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No longer just a collection of books, the public library is using new technologies to deliver content anywhere, any time. Kim Dungey visits the Dunedin city library and talks to those who use its services.
Mike Mulrooney has read entire series at the public library without taking a book home.
''Obviously they're the least popular ones, because they don't go out,'' he says, laughing.
''I leave them on the shelf and hope to hell they're here the next day.''
It's 9.15am on a sunny Wednesday and Mulrooney is one of about 20 people waiting for the Dunedin city library to open. When the glass doors do part 15 minutes later, there is a flurry of activity as they make a beeline for the newspapers and the computers.
Use of the terminals is on a first-come, first-served basis and he needs to come early if he is to have a reasonable amount of time on one, explains the 59-year-old who spends eight hours a day and up to seven days a week here.
When looking for jobs on the internet becomes tedious, Mulrooney looks at conservative websites and delves into books, usually alternate histories which look at some of history's most pivotal turning points and present a completely different version: an alien invasion in the middle of World War 2, survival of the Byzantine Empire. But lugging the volumes home does not appeal so he reads them here.
''I'm part of the furniture,'' he says.
Nearby, Jan Anderson is perched on a stool, the morning's Otago Daily Times spread before her.
''I like to read it early, when it's fresh and clean,'' she explains.
''Sometimes you can smell smoke on it and I don't like that.''
A widow in her late 60s, Mrs Anderson is poring over the People Page, hoping to find photos of former colleagues from 50 years of nursing.
She also reads the world news but doesn't bother with the television listings because her TV ''packed up'' weeks ago and she hasn't missed it.
The library is a ''second home'' which she visits three or four times a week but like Mulrooney, she will leave the books on the premises: ''I lost one and there was such a kerfuffle, that I haven't had one out since. They wrote me a nasty note and I don't think I deserved it.''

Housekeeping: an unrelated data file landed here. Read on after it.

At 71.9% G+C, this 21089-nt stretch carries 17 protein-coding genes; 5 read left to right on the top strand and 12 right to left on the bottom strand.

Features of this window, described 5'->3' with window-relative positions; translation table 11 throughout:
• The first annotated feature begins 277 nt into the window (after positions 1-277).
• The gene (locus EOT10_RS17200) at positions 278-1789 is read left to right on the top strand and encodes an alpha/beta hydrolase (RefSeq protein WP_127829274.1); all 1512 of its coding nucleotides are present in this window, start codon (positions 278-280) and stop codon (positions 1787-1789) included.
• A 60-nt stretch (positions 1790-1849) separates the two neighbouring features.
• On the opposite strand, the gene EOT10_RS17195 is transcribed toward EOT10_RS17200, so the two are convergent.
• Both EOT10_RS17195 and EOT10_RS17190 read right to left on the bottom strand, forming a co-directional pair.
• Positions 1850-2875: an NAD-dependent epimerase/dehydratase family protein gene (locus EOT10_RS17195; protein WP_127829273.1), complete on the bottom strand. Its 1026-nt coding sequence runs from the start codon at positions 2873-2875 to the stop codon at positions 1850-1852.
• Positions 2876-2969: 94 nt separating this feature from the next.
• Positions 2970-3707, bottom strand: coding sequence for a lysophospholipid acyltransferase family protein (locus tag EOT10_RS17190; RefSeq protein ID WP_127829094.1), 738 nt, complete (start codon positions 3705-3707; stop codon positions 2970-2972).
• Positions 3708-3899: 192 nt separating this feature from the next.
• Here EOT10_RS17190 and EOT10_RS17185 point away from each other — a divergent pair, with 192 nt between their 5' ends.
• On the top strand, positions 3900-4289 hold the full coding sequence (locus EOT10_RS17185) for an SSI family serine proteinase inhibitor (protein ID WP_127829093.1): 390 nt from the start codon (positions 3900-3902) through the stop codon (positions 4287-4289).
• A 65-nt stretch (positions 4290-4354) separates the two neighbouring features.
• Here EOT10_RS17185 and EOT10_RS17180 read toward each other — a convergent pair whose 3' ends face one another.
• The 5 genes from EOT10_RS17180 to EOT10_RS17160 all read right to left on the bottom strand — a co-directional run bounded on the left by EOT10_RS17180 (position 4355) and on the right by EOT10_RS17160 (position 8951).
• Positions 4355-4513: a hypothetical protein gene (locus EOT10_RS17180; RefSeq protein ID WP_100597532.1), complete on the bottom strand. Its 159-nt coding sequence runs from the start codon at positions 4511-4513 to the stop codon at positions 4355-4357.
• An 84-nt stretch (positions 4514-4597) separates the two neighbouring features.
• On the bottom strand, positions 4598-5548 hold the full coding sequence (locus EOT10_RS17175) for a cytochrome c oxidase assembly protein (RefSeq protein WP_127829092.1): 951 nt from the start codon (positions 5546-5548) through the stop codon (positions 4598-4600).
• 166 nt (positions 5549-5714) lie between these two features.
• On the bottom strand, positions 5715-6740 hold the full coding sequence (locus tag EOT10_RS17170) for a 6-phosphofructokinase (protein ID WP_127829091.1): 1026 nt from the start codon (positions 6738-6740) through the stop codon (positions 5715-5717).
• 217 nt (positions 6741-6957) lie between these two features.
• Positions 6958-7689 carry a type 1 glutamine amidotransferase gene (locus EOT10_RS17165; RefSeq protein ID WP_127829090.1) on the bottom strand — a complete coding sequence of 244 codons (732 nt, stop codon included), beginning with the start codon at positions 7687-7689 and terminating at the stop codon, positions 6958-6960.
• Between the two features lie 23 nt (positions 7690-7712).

Opened in 1908, Dunedin's first free public library was one of more than 2500 around the world bankrolled by American industrialist Andrew Carnegie. Today's network, comprising five libraries, two book buses and more than 700,000 items, is a far cry from the past when index cards and stamps were the librarians' stock-in-trade.
And with libraries now serving as the social hub of a community, members are rarely told off for talking loudly.
In 2012-13, attendances at local public library programmes reached 47,022, a record level of participation in events which include everything from wriggle and rhyme sessions for babies and mothers to author visits and teen film screenings.
Computer and WiFi access is free and members can go online from home 24 hours a day to pay their fines, reserve or renew items, download electronic books and access digital databases.
Before long, Mulrooney jokes, the self-checkout machines will recognise them using fingerprint analysis, retina identification or ''genetic biometrics''.
In Dunedin, as elsewhere, there has been a decline in physical borrowing and an increase in online usage. The e-book collection, comprising 2224 titles, is still small but growing and downloadable audio was introduced recently, both available via buttons on the library's homepage.
It might be a digital-dominated, Google-governed world but people like Greg McConnell do not believe that the traditional book is outdated.
He's seen e-readers but prefers to to sit down with a printed book and a cup of coffee, Pink Floyd or Moody Blues playing in the background.
The 51-year-old visits twice weekly to read his emails and the newspapers, check the internet for supermarket specials, and borrow fiction by James Patterson, Lee Child and Clive Cussler.